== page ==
Younger voters (those between the ages of 18-30) will be a target audience for both political parties this fall.
With the economic picture being bleak around job creation, higher gas prices, and the student loan debate, many younger voters may well be searching for political answers that meet their specific needs and concerns.
A recently released Harvard study noted that the President had a significant advantage over John McCain in appealing to this voting sector in 2008. That may not be the case however in 2012, as support for the President within this age cohort has dissipated.
For younger Jewish voters the economic crunch will most certainly be a factor in their political thinking. Yet, as we have come to appreciate some of these voters have specific single issue concerns within the public policy arena. Among the priorities of Gen X’ers and Y’ers are the environment, human rights (Darfur), economic justice, education and foreign affairs.
Unlike their parents’ or grandparents’ generation, younger Jewish voters seem not to hold the same level of party loyalty. This may have some significant implications over time with regard to the traditional ties that Jews have had with the Democratic Party. Similarly, there is some evidence that younger Jews are not registering and voting with the same intensity as their folks.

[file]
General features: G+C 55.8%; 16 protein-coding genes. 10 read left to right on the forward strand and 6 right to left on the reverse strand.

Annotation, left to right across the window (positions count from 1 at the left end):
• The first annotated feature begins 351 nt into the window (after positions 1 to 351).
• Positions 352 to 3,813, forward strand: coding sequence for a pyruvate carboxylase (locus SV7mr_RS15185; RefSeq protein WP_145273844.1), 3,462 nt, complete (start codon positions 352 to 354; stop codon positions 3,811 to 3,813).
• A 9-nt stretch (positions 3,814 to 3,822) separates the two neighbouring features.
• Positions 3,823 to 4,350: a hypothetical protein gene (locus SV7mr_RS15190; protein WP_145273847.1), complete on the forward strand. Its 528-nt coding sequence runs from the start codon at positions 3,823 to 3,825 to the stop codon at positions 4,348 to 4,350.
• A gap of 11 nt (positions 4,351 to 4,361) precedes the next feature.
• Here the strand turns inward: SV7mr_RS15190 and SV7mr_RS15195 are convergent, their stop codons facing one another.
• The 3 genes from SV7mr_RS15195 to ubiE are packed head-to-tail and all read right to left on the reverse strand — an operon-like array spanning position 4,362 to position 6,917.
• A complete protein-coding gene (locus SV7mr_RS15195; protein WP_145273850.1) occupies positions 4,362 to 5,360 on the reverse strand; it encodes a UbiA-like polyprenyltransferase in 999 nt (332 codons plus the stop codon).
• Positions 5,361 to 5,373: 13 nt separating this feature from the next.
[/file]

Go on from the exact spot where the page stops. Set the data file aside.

Historically, nearly 90% of eligible Jewish voters were engaged with the election process; this high percentage rate of participation appears to be declining. Yet, among ethnic and religious voting blocs, Jews still retain the highest levels of political engagement.
Several sub-groupings of younger Jewish voters seem to be in play in this election cycle. In addition to the single-issue constituencies, one finds an emerging entrepreneurial class of voters who are highly focused on business opportunities and financial investment options, concerned about the constraints of government regulatory policies that might impede access and growth.
A new sub-set involves radicalized voters who can identified on both ends of the political discourse, the tea party conservatives on the one side and the “Occupied Wall Street” crowd on the other.
This data surrounding these generational social and demographic changes corresponds to the larger redistribution of voting patterns now seen across the political spectrum.
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